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Yukio Aoshima (青島 幸男, Aoshima Yukio, 17 July 1932 – 20 December 2006) was a Japanese politician who served as Governor of Tokyo from 1995 to 1999. He is also well known as a TV actor, novelist, film director, screenwriter and songwriter.

Yukio Aoshima
青島 幸男
Yukio Aoshima.jpg
Governor of Tokyo
In office
23 April 1995 – 22 April 1999
Preceded byShunichi Suzuki
Succeeded byShintaro Ishihara
Member of the House of Councillors
In office
8 July 1968 – 23 March 1995
Personal details
Born17 July 1932
Nihonbashi Ward, Tokyo, Japan
Died20 December 2006(2006-12-20) (aged 74)
Koto City, Tokyo, Japan
Political partyIndependent, Dainiin Club
ChildrenMiyuki Aoshima
Toshiyuki Aoshima
Alma materWaseda University

Early life and artistic careerEdit

Yukio was born in Nihonbashi ward of Tokyo City in 1932. His father was an entrepreneur who had been running a bento catering business. He began writing manzai comedy while enrolled as a student at Waseda University and made his debut as a comedy writer in Japan's fledgling television industry.[1]

He rose to fame as the star of programs such as Shabondama Holiday (シャボン玉ホリデー, "Soap Bubble Holiday") and Iji-waru Baasan (いじわるばあさん, "Mean Granny"). He produced, directed and starred in the film Kane (, "The Bell"), which was a contestant in the 1966 Cannes Film Festival. His first novel, Ningen banji saiō ga hinoeuma (人間万事塞翁が丙午), won the Naoki Prize in 1981.[1]

Aoshima wrote for popular comedian Hitoshi Ueki and was largely responsible for creating Ueki's image. According to Ueki, Aoshima once told him: "Don't tell anyone you don't drink, otherwise you'll put me out of a job."[2] Aoshima wrote the hit 1961 song Sudara Bushi (スーダラ節), performed by Hajime Hana and the Crazy Cats, of which Ueki was a member. Aoshima characterized the song as "the saga of a happy-go-lucky salaryman who is unable to avoid the temptations of drink and gambling" with the resonant lyric "I know it's wrong, but I can't give it up." He linked the song to his political views later on, writing that "we have spent several decades creating a society and economy oriented towards mass production, mass distribution, mass consumption, and mass waste. We know something is amiss, but we are so caught up in it that we cannot give it up."[3]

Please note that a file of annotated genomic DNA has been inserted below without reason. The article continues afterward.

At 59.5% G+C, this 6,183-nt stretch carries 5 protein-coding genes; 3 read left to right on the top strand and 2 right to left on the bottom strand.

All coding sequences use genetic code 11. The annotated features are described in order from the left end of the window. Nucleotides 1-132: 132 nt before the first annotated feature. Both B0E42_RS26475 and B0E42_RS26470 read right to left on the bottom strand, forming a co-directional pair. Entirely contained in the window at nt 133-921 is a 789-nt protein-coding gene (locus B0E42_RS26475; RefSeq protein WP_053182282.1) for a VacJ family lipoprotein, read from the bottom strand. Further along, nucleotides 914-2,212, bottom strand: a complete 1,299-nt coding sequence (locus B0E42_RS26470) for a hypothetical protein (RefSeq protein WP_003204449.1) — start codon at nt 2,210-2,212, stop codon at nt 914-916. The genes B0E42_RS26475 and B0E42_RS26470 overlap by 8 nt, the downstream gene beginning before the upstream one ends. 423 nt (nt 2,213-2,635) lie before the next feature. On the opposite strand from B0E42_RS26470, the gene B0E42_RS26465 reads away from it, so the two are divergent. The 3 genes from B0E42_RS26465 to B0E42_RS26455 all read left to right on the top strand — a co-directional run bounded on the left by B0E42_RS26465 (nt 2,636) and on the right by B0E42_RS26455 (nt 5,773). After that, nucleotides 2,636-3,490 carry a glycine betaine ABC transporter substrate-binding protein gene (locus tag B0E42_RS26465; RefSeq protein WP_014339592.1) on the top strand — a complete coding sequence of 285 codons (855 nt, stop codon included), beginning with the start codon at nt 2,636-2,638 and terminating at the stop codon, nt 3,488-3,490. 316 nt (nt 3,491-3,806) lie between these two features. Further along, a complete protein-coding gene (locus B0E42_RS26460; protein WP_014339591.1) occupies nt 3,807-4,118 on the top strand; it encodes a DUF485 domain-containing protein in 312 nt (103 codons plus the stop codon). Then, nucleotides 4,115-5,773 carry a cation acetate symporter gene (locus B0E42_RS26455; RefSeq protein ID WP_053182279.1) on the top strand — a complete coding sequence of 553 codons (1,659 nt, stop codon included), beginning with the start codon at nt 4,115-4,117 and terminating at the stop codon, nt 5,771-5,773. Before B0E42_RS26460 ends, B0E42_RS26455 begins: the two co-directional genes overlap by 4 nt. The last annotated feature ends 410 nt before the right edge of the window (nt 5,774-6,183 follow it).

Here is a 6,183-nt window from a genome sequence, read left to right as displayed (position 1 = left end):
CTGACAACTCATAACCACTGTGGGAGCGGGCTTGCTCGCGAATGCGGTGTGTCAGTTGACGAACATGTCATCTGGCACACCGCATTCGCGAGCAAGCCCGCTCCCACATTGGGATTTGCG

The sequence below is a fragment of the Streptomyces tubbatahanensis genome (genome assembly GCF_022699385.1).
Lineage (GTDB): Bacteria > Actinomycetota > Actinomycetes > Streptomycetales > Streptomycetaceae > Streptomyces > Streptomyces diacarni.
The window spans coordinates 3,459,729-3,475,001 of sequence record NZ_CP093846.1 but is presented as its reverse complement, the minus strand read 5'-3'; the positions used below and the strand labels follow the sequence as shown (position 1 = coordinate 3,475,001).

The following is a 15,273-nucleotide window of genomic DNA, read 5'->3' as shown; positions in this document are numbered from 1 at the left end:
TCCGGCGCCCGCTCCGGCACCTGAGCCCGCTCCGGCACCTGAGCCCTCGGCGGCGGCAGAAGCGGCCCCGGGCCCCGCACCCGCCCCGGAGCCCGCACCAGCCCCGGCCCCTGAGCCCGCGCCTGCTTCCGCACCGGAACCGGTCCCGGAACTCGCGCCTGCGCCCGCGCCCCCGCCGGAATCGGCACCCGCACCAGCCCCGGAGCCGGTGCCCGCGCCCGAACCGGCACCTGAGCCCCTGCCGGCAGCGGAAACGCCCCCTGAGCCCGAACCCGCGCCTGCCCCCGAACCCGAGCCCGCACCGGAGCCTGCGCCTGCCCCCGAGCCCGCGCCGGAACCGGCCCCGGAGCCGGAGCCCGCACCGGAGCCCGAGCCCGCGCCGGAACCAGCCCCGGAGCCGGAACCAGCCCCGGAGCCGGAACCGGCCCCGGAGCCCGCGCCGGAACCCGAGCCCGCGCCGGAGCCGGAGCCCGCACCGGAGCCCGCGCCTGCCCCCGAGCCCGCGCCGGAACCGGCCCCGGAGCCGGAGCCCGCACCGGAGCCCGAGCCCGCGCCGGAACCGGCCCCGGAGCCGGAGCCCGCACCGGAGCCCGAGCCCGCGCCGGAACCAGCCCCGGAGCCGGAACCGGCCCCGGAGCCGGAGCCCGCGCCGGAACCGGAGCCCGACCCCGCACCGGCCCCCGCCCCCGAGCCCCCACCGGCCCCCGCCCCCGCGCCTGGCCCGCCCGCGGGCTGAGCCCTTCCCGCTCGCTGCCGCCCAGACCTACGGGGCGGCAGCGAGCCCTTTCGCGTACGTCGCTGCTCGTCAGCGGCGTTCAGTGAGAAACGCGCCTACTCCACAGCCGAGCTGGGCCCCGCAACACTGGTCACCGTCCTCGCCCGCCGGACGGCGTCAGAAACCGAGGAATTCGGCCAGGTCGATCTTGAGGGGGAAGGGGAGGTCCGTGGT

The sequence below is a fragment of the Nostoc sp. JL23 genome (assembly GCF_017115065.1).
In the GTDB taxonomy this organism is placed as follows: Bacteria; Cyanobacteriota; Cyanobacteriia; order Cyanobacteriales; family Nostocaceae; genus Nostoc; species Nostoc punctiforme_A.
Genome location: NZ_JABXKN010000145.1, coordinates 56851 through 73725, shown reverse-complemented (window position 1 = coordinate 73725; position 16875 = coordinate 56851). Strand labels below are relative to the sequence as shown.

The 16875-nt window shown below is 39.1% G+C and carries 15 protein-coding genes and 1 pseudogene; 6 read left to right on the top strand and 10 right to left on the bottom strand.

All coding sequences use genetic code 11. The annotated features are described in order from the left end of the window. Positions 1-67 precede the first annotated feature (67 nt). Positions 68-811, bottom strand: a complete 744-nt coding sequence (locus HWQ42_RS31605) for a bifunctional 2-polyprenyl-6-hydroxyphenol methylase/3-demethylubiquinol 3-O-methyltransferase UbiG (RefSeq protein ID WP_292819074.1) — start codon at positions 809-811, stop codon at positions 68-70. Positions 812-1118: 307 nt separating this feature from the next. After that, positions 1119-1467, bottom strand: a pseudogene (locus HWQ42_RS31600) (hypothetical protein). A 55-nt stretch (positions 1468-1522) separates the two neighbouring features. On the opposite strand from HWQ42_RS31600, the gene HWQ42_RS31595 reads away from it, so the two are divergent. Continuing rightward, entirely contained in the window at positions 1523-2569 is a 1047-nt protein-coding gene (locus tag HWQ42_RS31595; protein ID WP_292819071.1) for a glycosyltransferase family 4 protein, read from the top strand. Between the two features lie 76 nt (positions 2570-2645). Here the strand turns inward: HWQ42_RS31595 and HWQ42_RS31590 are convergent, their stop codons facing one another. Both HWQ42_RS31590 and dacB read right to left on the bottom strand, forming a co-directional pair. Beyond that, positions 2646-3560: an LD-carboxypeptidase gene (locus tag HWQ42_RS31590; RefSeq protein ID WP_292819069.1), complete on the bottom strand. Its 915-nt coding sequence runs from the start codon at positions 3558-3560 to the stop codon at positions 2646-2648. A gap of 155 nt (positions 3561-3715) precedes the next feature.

Political careerEdit

House of CouncillorsEdit

Aoshima was elected to the House of Councillors in the 1968 election as a national block write-in candidate, capitalizing on his fame to win 1.2 million votes and placing second in the block behind Shintaro Ishihara. He refused to give outdoor speeches in the style of other Japanese politicians, but nonetheless remained in the Diet until 1995, when he resigned to run for Governor of Tokyo.[1] He was part of the Dainiin Club, a minor political party composed of independent candidates in the House of Councillors.

Governor of TokyoEdit

Aoshima ran for Governor of Tokyo in 1995, without major party support and again without campaigning beyond state-sponsored posters and TV spots. Knock Yokoyama, also a comedian, was elected as governor of Osaka Prefecture in the same election cycle.[4]

As governor, Aoshima cancelled a costly "World City" exposition that Governor Shun'ichi Suzuki planned to have held in Odaiba in 1996, calling it a "legacy of the bubble economy era".[5] In the wake of this act, which had formed the bulk of the basis for Aoshima's gubernatorial campaign, his administration was viewed as largely ineffective.[6] He resigned after four years in office, by which time he was known as "Mr. Broken Manifesto".[1]

During his tenure as governor, Aoshima became the target of an assassination attempt in May 1995, when a parcel bomb was mailed to his Tokyo office. The bomb, intended for Aoshima, exploded in the face of his assistant, severely wounding him. It is believed that the bomb was mailed by members of the Japanese doomsday cult Aum Shinrikyo. Aum member Naoko Kikuchi was accused of the bombing but was acquitted after a trial in 2015.[7]

Aoshima ran for the House of Councillors again in the 2001 election and the 2004 election but failed to win a seat. He died of myelodysplastic syndrome in December 2006 at the age of 74.[1]


  1. ^ a b c d e "青島幸男さん死去 元東京都知事・意地悪ばあさん". 朝日新聞. 20 December 2006. Retrieved 22 January 2014.
  2. ^ Brasor, Philip (8 April 2007). "'Mr. Irresponsible' — the humanitarian comedian — passes on". The Japan Times. Retrieved 22 January 2014.
  3. ^ Aoshima, Yukio (1999). "Cities and the Environment". Retrieved 22 January 2014.
  4. ^ Jameson, Sam (10 April 1995). "In Upset, Comedians Are Voted Governors of Tokyo, Osaka". Los Angeles Times. Retrieved 22 January 2014.
  5. ^ "Tokyo Governor Kills 'World City' Project". Reuters. 1 June 1995. Retrieved 22 January 2014.
  6. ^ Reitman, Valerie (12 April 1999). "Author of Anti-U.S. Book to Govern Tokyo". Los Angeles Times. Retrieved 22 January 2014.
  7. ^ Osaki, Tomohiro (27 November 2015). "Court acquits Kikuchi of 1995 Aum bombing, deeming she was unaware of plot" – via Japan Times Online.